"I wanna be a part of B.A. -- Buenos Aires -- Big Apple". And we were a part of it! I absolutely loved Buenos Aires, and could imagine spending a much longer time there.
While preparing for our stay there, we read that there are many things you can do for free in the city, and we were happy to take advantage of this. Thus, after getting settled in at our hostel, we headed to the Museo de Artes Plásticos Eduardo Sívori, with free entry on Wednesdays. We enjoyed the museum, but liked walking in the nearby park and rose gardens even more.
In the afternoon, we joined a free walking tour through the Retiro and Recoleta districts. This area of Buenos Aires has a strong European influence, numerous French-style mansions, and many ladies wearing expensive clothing and a surgically-enhanced surprised facial expression. We were told that plastic surgery is very common in Argentina, because it is included in many private health insurance plans, but "only" once every two years. The tour was very entertaining, and we consider it one of the best city tours we've been to in South America.
The next day, we first had a look at the main square - Plaza de Mayo - and the surrounding presidential palace (Casa rosada), cathedral and old town hall building. We said a quick "hi" to the Argentine National hero San Martín at his current home within the metropolitan cathedral, and then hurried to the Recoleta cemetery.
We had read that in the Recoleta cemetery, there are free guided tours in English on Tuesdays and Thursdays at 11. We arrived a bit before the usual starting time, but were told that the tour would be delayed for a half an hour. We spent the thirty minutes exploring the neighboring Jesuit church (Basilica Nuestra Señora del Pilar) and the rooms of its previous cloister, now transformed into a museum. It had a collection of religious art, which was not particularly interesting for us. In fact, within the cloisters, we most of all liked an old door with a hole in the bottom corner, meant to let cats through.
|A door for monks and cats|
Back at the cemetery, our guide arrived and apologized for being late - she was ill, and her replacement needed an even longer time to get there. She started the tour, but fortunately after some time, she could go home to bed as the other guide finally arrived and took over. During the tour, we learned truly a lot about Argentine history, because the country's best and most famous are buried in this cemetery. Perhaps the most interesting and gruesome story was about what happened to Evita Peron's body. The first lady traveled much during her life, and afterwards as well; she arrived in her current resting place more than twenty years after death. We were very happy about the tour, but to our surprise, we didn't even get the chance to thank our guide properly - at the end of the tour, our guide thanked us instead, turned around and left.
|Mausoleums at Recoleta Cemetery|
|The dogs nose is shiny because touching it is said to ring good luck|
After the tour, we went for a quick lunch, and then headed towards the Czech embassy, so that Radek could vote in the Czech legislative elections. There we learned that his vote came at a high cost for Czech Republic: the officials at his hometown did not send the necessary documents to Argentina, but rather to the Ministry of Foreign Affairs, who then sent them to Buenos Aires using DHL. The delivery costs were 1500 CZK (about 60 EUR)!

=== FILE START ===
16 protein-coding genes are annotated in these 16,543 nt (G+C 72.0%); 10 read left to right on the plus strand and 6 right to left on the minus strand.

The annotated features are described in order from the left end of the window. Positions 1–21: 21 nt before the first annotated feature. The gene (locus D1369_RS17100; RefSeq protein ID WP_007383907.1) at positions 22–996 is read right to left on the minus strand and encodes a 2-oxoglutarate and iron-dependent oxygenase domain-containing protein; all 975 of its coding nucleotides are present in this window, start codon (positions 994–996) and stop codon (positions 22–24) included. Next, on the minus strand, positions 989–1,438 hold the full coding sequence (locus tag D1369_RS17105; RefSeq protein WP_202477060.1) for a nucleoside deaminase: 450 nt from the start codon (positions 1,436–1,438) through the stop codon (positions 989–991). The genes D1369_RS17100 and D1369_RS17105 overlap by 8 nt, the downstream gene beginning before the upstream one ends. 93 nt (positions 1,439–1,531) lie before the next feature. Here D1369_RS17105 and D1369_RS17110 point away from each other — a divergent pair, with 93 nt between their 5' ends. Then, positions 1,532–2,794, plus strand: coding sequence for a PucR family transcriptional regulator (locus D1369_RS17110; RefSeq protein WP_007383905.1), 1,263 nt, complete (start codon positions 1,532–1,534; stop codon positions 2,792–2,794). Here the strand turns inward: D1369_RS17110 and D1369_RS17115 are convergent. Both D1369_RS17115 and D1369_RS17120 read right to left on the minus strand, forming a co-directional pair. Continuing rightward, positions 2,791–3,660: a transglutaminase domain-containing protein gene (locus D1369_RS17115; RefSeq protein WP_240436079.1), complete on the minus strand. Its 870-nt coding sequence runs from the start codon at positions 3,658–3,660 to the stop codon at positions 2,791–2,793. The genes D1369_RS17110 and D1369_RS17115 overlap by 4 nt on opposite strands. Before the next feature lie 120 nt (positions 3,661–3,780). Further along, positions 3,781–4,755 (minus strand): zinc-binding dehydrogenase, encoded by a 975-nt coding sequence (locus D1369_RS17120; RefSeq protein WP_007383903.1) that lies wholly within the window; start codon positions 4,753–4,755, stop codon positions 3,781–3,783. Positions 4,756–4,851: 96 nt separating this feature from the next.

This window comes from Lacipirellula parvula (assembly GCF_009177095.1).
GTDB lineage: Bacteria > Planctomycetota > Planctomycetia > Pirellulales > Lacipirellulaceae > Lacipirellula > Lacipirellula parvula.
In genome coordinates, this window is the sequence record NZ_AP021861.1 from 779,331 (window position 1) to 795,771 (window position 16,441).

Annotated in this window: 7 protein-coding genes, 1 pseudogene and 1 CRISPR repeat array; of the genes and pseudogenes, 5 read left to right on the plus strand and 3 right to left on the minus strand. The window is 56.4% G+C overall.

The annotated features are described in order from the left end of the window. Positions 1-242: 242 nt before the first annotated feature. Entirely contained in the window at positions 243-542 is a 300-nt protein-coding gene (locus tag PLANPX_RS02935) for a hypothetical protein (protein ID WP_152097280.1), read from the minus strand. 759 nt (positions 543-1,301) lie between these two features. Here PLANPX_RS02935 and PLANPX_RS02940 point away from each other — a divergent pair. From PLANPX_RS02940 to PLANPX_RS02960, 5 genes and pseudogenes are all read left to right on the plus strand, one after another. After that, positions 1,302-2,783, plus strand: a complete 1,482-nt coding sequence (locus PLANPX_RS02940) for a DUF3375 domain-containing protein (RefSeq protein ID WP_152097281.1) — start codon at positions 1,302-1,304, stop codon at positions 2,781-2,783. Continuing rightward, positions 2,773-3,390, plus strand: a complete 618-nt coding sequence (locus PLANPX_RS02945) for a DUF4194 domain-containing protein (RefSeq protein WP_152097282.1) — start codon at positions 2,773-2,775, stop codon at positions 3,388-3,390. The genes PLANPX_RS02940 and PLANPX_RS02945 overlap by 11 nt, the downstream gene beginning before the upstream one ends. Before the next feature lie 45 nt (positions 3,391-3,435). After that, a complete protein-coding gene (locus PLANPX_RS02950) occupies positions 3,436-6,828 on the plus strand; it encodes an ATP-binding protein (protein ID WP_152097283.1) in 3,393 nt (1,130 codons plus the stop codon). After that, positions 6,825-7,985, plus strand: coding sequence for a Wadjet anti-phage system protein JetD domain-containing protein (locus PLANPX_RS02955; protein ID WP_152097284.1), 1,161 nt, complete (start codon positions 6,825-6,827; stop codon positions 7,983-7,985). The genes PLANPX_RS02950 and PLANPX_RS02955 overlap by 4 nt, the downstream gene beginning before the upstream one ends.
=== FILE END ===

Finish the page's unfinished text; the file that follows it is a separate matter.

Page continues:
We later returned to the city center and went to the Museo del Bicentenario, also with free entry. This museum is located in the old customs building, and has a part dedicated to each major phase in Argentina's history. Afterwards, we walked to and through the Puerto Madero district, with magnificent high-rise buildings. While walking back towards our hostel, we also stopped by the Argentine energy company YPF's building, where there was an exhibition of old and new posters promoting personnel safety in the petrol industry.
On the following day, we went on another free walking tour, this time in the city center. We saw many - a total of five - demonstrations during the walk. Some people have been protesting for a long time: the Mothers of the Plaza de Mayo, for example, have been meeting since 1977. At that time, public gatherings of groups of four people or more were illegal, so these women, with an aim to learn the whereabouts of their children gone missing in the Dirty War, decided in their protest to march in groups of three on the Plaza de Mayo.
In the afternoon, we wanted to exchange some more dollars to pesos. This turned out to be more complicated than expected - a couple of days earlier it had been effortless, but on that afternoon, we were really not having much luck with finding the right person offering the right exchange rate. We were later told that this was because the elections were planned for the next day, and police surveillance was exceptionally high. I got a bit tired, so I went to a café for a cup of tea, and Radek continued to search for a money exchanger. Eventually, he was directed to a guy who at that time was working from a barber's shop (on other days, he was at an official-looking exchange office). He gave us an OK rate, all things considered. We could then buy boat tickets to Uruguay, where we were planning to spend the upcoming weekend.
We took it a lot easier when we returned back to Buenos Aires. We just visited the San Telmo district and its market, which would have been a lot busier and more interesting on Sunday. We also had a peek at the Jesuits' Illuminated Block, but could only go to the courtyard: the buildings were closed at the time.
With that ended our stay in this beautiful city, of which we have more photos here.